UNC researchers developed a web application called SaferWays to gather information about crowding, physical distancing and mask wearing on and around campus.
The SaferWays app gathers data via anonymous reports that users input into the site, which helps inform decisions about where and when to go.
The project was made possible through a partnership between researchers and leaders at the Gillings School of Global Public Health, College of Arts and Sciences and Office of the Vice Chancellor for Innovation, Entrepreneurship, and Economic Development.
SaferWays received support from the North Carolina Policy Collaboratory at UNC, with funding from the Coronavirus Relief Fund that was established by the North Carolina General Assembly.
Kurt Ribisl, the chairperson of the department of health behavior at the Public Health School and a co-developer of the app, noticed that some places in the Chapel Hill and Carrboro area have done a better job at following health safety protocols than others. He said he thought the app could help people determine risk before going out to those places.
“This is helping people navigate where the places are doing a great job and where people are going to feel safer,” Ribisl said. “That was the idea.”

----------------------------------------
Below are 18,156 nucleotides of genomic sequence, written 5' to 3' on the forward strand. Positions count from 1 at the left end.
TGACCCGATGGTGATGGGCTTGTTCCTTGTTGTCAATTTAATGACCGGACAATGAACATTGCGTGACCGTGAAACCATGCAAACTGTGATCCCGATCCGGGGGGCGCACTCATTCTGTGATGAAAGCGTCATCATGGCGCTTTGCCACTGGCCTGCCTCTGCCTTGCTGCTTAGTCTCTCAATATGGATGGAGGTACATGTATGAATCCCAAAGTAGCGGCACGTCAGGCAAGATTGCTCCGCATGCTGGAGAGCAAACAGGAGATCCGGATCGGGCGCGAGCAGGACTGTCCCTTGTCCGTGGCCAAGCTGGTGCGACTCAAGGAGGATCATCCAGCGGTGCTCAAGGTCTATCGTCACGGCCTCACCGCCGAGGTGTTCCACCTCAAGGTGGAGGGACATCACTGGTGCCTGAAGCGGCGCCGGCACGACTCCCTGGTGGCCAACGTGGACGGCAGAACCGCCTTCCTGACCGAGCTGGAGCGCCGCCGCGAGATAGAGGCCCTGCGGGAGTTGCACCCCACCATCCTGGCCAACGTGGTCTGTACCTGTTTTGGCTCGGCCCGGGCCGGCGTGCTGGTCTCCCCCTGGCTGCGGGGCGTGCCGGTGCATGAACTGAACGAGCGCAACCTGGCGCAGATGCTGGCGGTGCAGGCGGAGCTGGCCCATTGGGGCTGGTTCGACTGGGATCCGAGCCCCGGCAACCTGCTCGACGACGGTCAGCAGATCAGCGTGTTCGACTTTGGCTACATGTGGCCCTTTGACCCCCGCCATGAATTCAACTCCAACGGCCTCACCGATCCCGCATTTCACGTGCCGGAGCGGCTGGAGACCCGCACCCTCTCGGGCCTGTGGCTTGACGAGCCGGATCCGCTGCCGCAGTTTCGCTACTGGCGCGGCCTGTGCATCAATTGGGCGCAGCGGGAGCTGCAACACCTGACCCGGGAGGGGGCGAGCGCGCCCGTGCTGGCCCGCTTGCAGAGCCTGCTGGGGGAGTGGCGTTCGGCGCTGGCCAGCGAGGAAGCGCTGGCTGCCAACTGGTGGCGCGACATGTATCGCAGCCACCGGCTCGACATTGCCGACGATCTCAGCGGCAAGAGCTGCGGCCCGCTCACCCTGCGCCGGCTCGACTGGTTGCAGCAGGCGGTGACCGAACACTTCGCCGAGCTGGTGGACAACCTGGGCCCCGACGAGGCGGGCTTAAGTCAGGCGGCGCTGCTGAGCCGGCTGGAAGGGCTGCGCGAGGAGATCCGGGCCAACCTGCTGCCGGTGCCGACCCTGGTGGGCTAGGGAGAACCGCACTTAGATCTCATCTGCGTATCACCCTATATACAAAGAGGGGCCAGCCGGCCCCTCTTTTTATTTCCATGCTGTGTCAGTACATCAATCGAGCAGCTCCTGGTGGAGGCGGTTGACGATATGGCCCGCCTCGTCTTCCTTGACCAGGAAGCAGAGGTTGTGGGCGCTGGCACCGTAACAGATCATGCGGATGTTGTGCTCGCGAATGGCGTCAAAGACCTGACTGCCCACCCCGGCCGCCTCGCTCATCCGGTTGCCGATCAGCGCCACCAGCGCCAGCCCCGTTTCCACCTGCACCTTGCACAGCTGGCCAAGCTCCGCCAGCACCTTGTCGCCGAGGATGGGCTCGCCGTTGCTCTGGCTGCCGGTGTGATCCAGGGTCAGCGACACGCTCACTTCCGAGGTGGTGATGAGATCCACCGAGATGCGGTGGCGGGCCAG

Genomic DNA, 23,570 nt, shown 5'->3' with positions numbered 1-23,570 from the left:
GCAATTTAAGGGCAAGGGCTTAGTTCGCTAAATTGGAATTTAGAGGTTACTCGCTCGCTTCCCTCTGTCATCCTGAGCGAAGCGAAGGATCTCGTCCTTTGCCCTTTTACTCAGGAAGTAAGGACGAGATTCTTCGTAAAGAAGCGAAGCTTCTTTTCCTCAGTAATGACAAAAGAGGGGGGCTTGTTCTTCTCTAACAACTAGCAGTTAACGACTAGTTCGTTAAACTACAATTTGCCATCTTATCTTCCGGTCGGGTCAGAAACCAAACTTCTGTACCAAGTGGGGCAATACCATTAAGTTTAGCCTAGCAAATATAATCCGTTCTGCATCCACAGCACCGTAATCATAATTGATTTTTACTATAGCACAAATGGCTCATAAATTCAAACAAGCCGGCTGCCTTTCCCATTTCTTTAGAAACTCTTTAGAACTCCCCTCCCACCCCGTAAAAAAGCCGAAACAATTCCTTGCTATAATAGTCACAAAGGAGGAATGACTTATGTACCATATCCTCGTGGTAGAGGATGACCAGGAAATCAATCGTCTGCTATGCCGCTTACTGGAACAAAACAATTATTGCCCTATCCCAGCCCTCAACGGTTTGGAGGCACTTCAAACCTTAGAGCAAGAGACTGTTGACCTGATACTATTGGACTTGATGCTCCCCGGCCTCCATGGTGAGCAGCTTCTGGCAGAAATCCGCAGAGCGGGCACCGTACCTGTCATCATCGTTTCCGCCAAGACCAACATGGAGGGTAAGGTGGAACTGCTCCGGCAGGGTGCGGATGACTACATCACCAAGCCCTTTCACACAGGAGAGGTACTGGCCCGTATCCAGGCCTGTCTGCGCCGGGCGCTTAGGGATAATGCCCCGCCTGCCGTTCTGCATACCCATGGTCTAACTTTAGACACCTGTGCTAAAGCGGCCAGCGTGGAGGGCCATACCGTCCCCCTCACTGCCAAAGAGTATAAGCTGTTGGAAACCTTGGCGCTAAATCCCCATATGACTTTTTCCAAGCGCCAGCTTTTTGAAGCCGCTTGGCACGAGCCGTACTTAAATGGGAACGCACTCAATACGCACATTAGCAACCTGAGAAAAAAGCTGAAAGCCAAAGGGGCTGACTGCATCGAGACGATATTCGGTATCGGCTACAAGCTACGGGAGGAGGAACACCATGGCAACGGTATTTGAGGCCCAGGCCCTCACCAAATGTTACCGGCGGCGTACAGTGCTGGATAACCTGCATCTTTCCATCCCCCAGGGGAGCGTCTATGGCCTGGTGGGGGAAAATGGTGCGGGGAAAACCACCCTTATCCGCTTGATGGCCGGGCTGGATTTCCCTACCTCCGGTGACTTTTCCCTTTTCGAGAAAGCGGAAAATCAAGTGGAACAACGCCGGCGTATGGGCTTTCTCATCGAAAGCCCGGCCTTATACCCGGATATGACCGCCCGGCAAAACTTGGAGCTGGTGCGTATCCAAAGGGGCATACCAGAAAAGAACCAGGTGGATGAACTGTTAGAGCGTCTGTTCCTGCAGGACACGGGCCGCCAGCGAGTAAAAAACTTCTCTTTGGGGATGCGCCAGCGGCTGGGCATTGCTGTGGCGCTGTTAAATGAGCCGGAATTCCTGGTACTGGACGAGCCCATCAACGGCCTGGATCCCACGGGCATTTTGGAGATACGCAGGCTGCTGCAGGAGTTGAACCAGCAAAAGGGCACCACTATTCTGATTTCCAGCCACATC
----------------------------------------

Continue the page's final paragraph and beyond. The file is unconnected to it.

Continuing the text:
Willa Chen, a graduate research assistant at UNC and project manager on the app, worked to make adjustments to improve the user experience on the app. She said they want everyone in the community to be able to use the app’s features.
“We're hoping to first start by building a steady stream of reports and making it more helpful to users,” Chen said.
Chen also helped the SaferWays team recruit a group of students to form the SaferWays Community Corps, a group that files reports about the safety of locations on the app.
Paloma Baca is one of these volunteers. Whenever she is on campus, she files a report for the app answering questions about crowd size, mask wearing and social distancing. She said the goal of making the report is simply to provide data — not to report individuals for bad behavior.
“The thing I like about it is that it's not directed at anyone,” Baca said. “It's not like you report certain students for not wearing their mask, it's literally just information.”
Baca said that, as more people utilize the app, the data compiled will be more accurate and helpful to users.
“The more people who use it, the more information that SaferWays can get, the more accurate and the more safe we'll be able to be,” Baca said.
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